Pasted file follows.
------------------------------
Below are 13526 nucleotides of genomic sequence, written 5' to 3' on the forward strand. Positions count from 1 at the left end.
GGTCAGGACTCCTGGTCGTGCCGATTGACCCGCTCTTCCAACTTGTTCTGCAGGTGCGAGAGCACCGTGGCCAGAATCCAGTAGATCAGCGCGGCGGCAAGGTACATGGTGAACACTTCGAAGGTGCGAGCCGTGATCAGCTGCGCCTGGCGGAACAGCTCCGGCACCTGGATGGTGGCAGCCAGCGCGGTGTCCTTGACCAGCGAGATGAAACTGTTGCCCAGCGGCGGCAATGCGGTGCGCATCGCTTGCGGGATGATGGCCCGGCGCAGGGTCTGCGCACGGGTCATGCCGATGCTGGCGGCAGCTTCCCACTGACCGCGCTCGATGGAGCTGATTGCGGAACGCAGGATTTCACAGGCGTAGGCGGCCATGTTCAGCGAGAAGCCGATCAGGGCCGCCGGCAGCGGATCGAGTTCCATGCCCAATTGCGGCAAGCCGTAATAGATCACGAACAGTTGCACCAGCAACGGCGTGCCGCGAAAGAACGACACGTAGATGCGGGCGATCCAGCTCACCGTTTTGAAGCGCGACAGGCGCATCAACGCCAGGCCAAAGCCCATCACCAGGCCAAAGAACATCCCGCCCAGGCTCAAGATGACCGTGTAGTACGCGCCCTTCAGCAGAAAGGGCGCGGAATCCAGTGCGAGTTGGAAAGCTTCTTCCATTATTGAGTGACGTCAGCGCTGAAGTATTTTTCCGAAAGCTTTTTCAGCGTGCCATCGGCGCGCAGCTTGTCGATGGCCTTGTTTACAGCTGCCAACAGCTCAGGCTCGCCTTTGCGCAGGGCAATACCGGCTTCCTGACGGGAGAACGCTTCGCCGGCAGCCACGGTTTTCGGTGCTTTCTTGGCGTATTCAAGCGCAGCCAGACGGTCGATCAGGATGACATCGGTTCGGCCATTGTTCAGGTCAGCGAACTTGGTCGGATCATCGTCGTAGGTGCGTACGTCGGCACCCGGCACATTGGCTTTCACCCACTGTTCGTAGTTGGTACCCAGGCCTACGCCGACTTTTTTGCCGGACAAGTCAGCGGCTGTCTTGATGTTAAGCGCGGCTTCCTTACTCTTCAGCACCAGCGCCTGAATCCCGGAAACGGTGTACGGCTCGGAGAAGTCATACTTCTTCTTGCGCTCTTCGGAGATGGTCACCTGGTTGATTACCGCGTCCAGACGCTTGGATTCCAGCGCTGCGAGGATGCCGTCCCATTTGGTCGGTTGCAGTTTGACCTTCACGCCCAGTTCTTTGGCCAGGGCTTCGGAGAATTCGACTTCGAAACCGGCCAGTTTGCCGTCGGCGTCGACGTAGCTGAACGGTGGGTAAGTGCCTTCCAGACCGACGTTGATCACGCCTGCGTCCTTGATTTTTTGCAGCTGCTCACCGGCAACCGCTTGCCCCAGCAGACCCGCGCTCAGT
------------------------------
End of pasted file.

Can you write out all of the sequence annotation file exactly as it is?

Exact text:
Below are 13526 nucleotides of genomic sequence, written 5' to 3' on the forward strand. Positions count from 1 at the left end.
GGTCAGGACTCCTGGTCGTGCCGATTGACCCGCTCTTCCAACTTGTTCTGCAGGTGCGAGAGCACCGTGGCCAGAATCCAGTAGATCAGCGCGGCGGCAAGGTACATGGTGAACACTTCGAAGGTGCGAGCCGTGATCAGCTGCGCCTGGCGGAACAGCTCCGGCACCTGGATGGTGGCAGCCAGCGCGGTGTCCTTGACCAGCGAGATGAAACTGTTGCCCAGCGGCGGCAATGCGGTGCGCATCGCTTGCGGGATGATGGCCCGGCGCAGGGTCTGCGCACGGGTCATGCCGATGCTGGCGGCAGCTTCCCACTGACCGCGCTCGATGGAGCTGATTGCGGAACGCAGGATTTCACAGGCGTAGGCGGCCATGTTCAGCGAGAAGCCGATCAGGGCCGCCGGCAGCGGATCGAGTTCCATGCCCAATTGCGGCAAGCCGTAATAGATCACGAACAGTTGCACCAGCAACGGCGTGCCGCGAAAGAACGACACGTAGATGCGGGCGATCCAGCTCACCGTTTTGAAGCGCGACAGGCGCATCAACGCCAGGCCAAAGCCCATCACCAGGCCAAAGAACATCCCGCCCAGGCTCAAGATGACCGTGTAGTACGCGCCCTTCAGCAGAAAGGGCGCGGAATCCAGTGCGAGTTGGAAAGCTTCTTCCATTATTGAGTGACGTCAGCGCTGAAGTATTTTTCCGAAAGCTTTTTCAGCGTGCCATCGGCGCGCAGCTTGTCGATGGCCTTGTTTACAGCTGCCAACAGCTCAGGCTCGCCTTTGCGCAGGGCAATACCGGCTTCCTGACGGGAGAACGCTTCGCCGGCAGCCACGGTTTTCGGTGCTTTCTTGGCGTATTCAAGCGCAGCCAGACGGTCGATCAGGATGACATCGGTTCGGCCATTGTTCAGGTCAGCGAACTTGGTCGGATCATCGTCGTAGGTGCGTACGTCGGCACCCGGCACATTGGCTTTCACCCACTGTTCGTAGTTGGTACCCAGGCCTACGCCGACTTTTTTGCCGGACAAGTCAGCGGCTGTCTTGATGTTAAGCGCGGCTTCCTTACTCTTCAGCACCAGCGCCTGAATCCCGGAAACGGTGTACGGCTCGGAGAAGTCATACTTCTTCTTGCGCTCTTCGGAGATGGTCACCTGGTTGATTACCGCGTCCAGACGCTTGGATTCCAGCGCTGCGAGGATGCCGTCCCATTTGGTCGGTTGCAGTTTGACCTTCACGCCCAGTTCTTTGGCCAGGGCTTCGGAGAATTCGACTTCGAAACCGGCCAGTTTGCCGTCGGCGTCGACGTAGCTGAACGGTGGGTAAGTGCCTTCCAGACCGACGTTGATCACGCCTGCGTCCTTGATTTTTTGCAGCTGCTCACCGGCAACCGCTTGCCCCAGCAGACCCGCGCTCAGT